Attack on Titan 2 is a third-person action game which places you in the shoes of a young solider fighting gigantic human-like creatures. The premise of the title is simple, but the lore behind it is complex and mysterious. Over a hundred years before the beginning of the story, giant creatures called “Titans” suddenly appeared and nearly exterminated humanity. Despite the fact that these monsters were sustained by light, they still went around devouring people without any remorse.
See at Amazon
See at Microsoft Store
Background and story
The story begins when the walls protecting humans from these ferocious giants are destroyed. A gargantuan Titan, who towers over the others, creates an opening that results in a tremendous loss of life. What’s left of humanity scurries to the center, but since then Titan attacks are commonplace. The military employs young soldiers, who use specialized omnidirectional gear, to kill these monsters by quickly maneuvering around them and striking them with their blades.
The fight against the Titans not only forms the story, but also influences gameplay.
The fight against the Titans not only forms the story, but also influences gameplay because the goal is to pull off death-defying stunts and kill as many Titans as you can. This is accomplished in a number of ways. Before you take on one of these behemoths, you have to reach them. This involves boosting in the air and throwing zip-lines against various structures to propel yourself further.
Once you reach a Titan, you then have to select the body part you want to focus on and slice it off. You can immobilize a target by chopping off their legs, or rescue a fellow solider by cutting off the arm trapping them. This involves precise button presses because you only get one shot. Usually Titans also try to attack you at all times, so constantly circling them is necessary. Standing still will surely result in death.
Once you reach a Titan, you then have to select the body part and slice it off.
Jumping around and slicing Titans is not only taxing on the soldiers, but also requires a lot of resources. As the monsters become stronger and stronger, players must not only upgrade their weapons, but also continually replenish their fuel and blades. This can be accomplished at bases which have to be constructed. For example, an area might be overrun by Titans; eliminating them clears it of all dangers and then the player can choose to build a base there.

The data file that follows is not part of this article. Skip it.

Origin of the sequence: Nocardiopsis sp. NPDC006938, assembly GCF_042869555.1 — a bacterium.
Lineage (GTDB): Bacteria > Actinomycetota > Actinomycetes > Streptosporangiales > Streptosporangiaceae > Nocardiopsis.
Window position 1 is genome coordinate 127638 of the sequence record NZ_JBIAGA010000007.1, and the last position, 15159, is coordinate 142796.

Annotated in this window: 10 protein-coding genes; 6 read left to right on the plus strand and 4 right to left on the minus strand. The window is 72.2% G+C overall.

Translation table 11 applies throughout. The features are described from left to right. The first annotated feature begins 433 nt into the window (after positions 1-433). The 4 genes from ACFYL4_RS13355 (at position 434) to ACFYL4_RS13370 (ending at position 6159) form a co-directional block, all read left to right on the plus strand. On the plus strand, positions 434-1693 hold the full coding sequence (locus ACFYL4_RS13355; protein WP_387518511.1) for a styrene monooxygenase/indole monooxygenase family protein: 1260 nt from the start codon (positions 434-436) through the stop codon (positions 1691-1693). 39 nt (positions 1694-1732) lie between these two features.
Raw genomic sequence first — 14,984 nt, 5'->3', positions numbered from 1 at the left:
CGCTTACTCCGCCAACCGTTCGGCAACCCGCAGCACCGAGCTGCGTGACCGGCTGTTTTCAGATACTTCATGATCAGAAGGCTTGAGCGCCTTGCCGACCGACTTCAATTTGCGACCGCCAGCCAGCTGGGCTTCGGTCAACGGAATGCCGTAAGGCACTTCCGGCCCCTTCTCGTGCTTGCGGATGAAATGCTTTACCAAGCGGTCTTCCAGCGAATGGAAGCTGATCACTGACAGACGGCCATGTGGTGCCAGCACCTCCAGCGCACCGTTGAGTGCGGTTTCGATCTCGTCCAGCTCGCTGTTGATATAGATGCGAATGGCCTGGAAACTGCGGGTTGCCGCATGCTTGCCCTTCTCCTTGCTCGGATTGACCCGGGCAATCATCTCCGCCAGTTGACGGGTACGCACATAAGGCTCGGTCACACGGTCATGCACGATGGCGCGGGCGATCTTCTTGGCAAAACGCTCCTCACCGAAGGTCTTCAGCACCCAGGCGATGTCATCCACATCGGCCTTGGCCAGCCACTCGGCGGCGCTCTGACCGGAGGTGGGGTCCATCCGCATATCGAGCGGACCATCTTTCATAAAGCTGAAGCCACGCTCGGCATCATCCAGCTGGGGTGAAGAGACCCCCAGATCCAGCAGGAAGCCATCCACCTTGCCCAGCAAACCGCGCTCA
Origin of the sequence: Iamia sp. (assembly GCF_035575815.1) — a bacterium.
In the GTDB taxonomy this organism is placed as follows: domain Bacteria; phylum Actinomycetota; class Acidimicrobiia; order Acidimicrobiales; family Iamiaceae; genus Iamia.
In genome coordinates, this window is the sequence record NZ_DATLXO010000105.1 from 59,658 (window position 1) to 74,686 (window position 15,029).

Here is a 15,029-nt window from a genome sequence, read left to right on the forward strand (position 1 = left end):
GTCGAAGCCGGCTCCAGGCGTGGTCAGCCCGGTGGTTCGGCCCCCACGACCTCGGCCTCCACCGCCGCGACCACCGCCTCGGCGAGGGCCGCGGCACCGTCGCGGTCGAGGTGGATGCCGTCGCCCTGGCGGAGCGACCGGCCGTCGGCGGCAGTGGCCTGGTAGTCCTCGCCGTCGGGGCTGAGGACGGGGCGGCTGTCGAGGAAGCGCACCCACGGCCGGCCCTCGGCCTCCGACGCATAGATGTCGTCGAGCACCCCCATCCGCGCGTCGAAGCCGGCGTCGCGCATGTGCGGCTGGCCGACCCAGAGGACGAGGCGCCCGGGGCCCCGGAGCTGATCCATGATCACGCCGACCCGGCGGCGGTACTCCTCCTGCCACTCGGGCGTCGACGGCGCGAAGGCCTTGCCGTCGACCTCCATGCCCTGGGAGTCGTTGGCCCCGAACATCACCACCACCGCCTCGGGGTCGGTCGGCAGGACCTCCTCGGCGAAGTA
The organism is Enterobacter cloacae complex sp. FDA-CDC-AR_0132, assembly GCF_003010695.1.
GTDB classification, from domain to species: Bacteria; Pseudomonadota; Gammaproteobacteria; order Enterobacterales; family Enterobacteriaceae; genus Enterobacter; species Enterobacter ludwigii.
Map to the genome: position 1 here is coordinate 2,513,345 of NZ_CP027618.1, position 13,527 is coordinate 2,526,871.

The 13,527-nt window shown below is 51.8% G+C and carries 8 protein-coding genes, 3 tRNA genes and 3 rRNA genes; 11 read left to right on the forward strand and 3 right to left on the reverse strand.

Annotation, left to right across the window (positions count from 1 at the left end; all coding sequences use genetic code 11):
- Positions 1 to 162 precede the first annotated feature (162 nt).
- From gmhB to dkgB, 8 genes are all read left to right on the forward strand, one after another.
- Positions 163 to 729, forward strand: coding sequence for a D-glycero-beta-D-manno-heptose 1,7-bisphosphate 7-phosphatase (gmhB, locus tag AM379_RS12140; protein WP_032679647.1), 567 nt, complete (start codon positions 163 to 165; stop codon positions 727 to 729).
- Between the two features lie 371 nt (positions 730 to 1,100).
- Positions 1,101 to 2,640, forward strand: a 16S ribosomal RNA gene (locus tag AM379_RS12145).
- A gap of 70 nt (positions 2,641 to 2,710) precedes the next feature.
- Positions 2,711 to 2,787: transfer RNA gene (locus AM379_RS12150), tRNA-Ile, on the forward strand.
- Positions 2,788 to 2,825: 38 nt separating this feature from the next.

Performance and visuals
Attack on Titan 2 looks stunning on Xbox One X because it features realistic environments, but with anime characters. The contrast is striking and gives the game a distinctive appearance. Not only that, but it also features high-resolution visuals which look crisp running at 60 FPS. In many ways, the game looks exactly like the popular anime series.
Attack on Titan 2 looks stunning on Xbox One X at 60 FPS.
In a fast-paced game like Attack on Titan 2, a high frame rate is necessary so that the combat feels quick and visceral. The developer has nailed this feeling by giving the title a strong technical foundation. Nowadays, many third-person action titles opt for a 30 FPS cap on consoles which results in a sluggish experience. Luckily, that’s not the case here.
Another aspect of the visuals that stands out is the environmental destruction. Every encounter with a Titan is memorable because they end up destroying everything in their path. Buildings crumble and objects are scattered everywhere. Even though the chaos is basic because the structures are mostly empty shells, it’s still impressive to witness nonetheless.
Attack on Titan 2 for Xbox One review conclusion
Overall, Attack on Titan 2 is a good game with one major flaw: it doesn’t make you feel like the hero. It’s understandable why the developer wanted to focus on characters found in the anime due to their popularity, but in many ways it detracts from the experience. When you’re playing an action game like Attack on Titan 2, you want it to be about your heroics as you’re the one who’s taking out the Titans by severing their necks. It doesn’t seem like anyone is helping you. This creates a dichotomy between the story and the gameplay.
The game begins by asking you to create your own character. After laboriously perfecting your look, you’re pushed to the sidelines when it comes to the plot. Fans of the anime will love this aspect because they might really like the characters found in the show, however, even then many will take issue. This is a game, it’s not meant to be a story about someone else. In our opinion, games are meant to put you in the center of everything. Unfortunately, Attack on Titan 2 forgets this basic principle of game design. There is a reason why gamers choose to play instead of simply watching television for the same type of enjoyment.
Despite that, the responsive and easy-to-learn gameplay makes up for this. At the end of the day, the goal here is to kill Titans and there is another mode which focuses on exactly that. While the campaign is rather short, the addictive nature of pulling off stylish moves to sever body parts keeps you coming back for more.
Easy to learn.
Great setting and theme.
Excellent Xbox One X support.
Lack of focus on player.
Forced character interactions.
Awkward camera angles indoors.
Attack on Titan 2 is expected to be available on Xbox One, PC, Nintendo Switch, PlayStation Vita, and PlayStation 4. The game should launch on Xbox One on March 20, starting at $59.99.
See at Amazon
See at Microsoft Store
Keep an eye on WindowsCentral.com/Gaming for all the latest in Xbox and Windows 10 gaming, accessories, news, and reviews!